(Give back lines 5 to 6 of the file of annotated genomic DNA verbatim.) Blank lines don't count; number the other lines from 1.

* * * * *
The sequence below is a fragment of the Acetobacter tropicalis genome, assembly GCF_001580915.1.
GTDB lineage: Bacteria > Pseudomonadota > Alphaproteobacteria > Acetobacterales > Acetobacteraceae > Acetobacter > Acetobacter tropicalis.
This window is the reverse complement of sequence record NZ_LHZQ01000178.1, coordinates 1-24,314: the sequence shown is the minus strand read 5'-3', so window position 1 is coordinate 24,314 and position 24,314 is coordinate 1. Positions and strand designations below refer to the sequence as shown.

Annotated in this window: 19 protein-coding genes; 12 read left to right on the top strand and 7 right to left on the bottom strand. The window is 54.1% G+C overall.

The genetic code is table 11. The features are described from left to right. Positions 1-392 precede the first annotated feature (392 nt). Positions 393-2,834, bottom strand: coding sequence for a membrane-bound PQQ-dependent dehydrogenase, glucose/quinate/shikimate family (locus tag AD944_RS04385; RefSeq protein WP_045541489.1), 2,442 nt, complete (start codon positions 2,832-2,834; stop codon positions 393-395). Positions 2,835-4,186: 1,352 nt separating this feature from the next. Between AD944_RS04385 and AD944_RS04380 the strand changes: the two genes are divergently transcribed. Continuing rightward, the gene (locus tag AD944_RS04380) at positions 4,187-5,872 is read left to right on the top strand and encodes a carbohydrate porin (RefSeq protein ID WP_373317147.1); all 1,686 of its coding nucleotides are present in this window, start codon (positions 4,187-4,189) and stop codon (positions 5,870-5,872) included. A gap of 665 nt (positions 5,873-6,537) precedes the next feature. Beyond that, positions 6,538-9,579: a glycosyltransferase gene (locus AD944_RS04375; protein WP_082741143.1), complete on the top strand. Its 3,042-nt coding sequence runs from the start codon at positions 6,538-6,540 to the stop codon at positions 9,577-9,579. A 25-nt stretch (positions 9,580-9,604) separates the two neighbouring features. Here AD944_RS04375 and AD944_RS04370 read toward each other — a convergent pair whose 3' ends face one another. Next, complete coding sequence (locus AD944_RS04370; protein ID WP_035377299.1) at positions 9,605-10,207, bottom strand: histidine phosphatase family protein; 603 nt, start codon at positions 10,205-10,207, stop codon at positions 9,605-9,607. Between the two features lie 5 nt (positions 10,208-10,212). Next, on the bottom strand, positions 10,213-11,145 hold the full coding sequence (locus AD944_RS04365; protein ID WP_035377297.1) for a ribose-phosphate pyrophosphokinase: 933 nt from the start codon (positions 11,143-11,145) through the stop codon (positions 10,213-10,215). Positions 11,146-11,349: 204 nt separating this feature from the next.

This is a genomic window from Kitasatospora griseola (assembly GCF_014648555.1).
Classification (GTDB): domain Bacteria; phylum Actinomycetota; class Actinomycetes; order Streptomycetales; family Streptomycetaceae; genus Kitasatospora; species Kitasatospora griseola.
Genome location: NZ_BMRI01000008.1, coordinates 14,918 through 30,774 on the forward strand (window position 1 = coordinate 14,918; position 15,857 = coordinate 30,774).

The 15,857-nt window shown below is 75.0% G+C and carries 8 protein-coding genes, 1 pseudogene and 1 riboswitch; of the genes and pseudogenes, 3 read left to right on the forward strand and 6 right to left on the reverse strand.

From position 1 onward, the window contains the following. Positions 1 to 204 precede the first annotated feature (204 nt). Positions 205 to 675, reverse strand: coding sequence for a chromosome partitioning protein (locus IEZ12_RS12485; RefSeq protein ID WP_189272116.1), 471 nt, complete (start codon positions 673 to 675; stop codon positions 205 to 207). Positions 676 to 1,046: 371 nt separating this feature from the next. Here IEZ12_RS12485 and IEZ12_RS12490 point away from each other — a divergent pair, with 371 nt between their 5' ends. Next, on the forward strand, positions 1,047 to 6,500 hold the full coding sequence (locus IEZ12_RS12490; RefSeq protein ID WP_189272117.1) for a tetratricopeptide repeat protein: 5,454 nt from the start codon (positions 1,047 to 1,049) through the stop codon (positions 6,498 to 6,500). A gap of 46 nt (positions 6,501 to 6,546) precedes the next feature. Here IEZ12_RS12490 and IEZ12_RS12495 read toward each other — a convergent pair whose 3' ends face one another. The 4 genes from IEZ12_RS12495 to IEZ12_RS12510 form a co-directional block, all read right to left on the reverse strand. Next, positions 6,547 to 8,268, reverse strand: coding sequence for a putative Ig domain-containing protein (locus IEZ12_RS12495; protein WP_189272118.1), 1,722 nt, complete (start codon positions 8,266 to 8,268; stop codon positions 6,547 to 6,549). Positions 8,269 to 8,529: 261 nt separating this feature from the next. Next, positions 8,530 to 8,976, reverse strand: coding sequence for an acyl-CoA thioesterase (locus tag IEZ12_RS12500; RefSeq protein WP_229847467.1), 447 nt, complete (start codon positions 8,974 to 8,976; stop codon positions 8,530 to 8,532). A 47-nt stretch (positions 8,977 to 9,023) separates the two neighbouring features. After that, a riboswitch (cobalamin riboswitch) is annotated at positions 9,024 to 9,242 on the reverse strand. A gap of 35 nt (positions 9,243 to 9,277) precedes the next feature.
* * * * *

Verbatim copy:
The genetic code is table 11. The features are described from left to right. Positions 1-392 precede the first annotated feature (392 nt). Positions 393-2,834, bottom strand: coding sequence for a membrane-bound PQQ-dependent dehydrogenase, glucose/quinate/shikimate family (locus tag AD944_RS04385; RefSeq protein WP_045541489.1), 2,442 nt, complete (start codon positions 2,832-2,834; stop codon positions 393-395). Positions 2,835-4,186: 1,352 nt separating this feature from the next. Between AD944_RS04385 and AD944_RS04380 the strand changes: the two genes are divergently transcribed. Continuing rightward, the gene (locus tag AD944_RS04380) at positions 4,187-5,872 is read left to right on the top strand and encodes a carbohydrate porin (RefSeq protein ID WP_373317147.1); all 1,686 of its coding nucleotides are present in this window, start codon (positions 4,187-4,189) and stop codon (positions 5,870-5,872) included. A gap of 665 nt (positions 5,873-6,537) precedes the next feature. Beyond that, positions 6,538-9,579: a glycosyltransferase gene (locus AD944_RS04375; protein WP_082741143.1), complete on the top strand. Its 3,042-nt coding sequence runs from the start codon at positions 6,538-6,540 to the stop codon at positions 9,577-9,579. A 25-nt stretch (positions 9,580-9,604) separates the two neighbouring features. Here AD944_RS04375 and AD944_RS04370 read toward each other — a convergent pair whose 3' ends face one another. Next, complete coding sequence (locus AD944_RS04370; protein ID WP_035377299.1) at positions 9,605-10,207, bottom strand: histidine phosphatase family protein; 603 nt, start codon at positions 10,205-10,207, stop codon at positions 9,605-9,607. Between the two features lie 5 nt (positions 10,208-10,212). Next, on the bottom strand, positions 10,213-11,145 hold the full coding sequence (locus AD944_RS04365; protein ID WP_035377297.1) for a ribose-phosphate pyrophosphokinase: 933 nt from the start codon (positions 11,143-11,145) through the stop codon (positions 10,213-10,215). Positions 11,146-11,349: 204 nt separating this feature from the next.

This is a genomic window from Kitasatospora griseola (assembly GCF_014648555.1).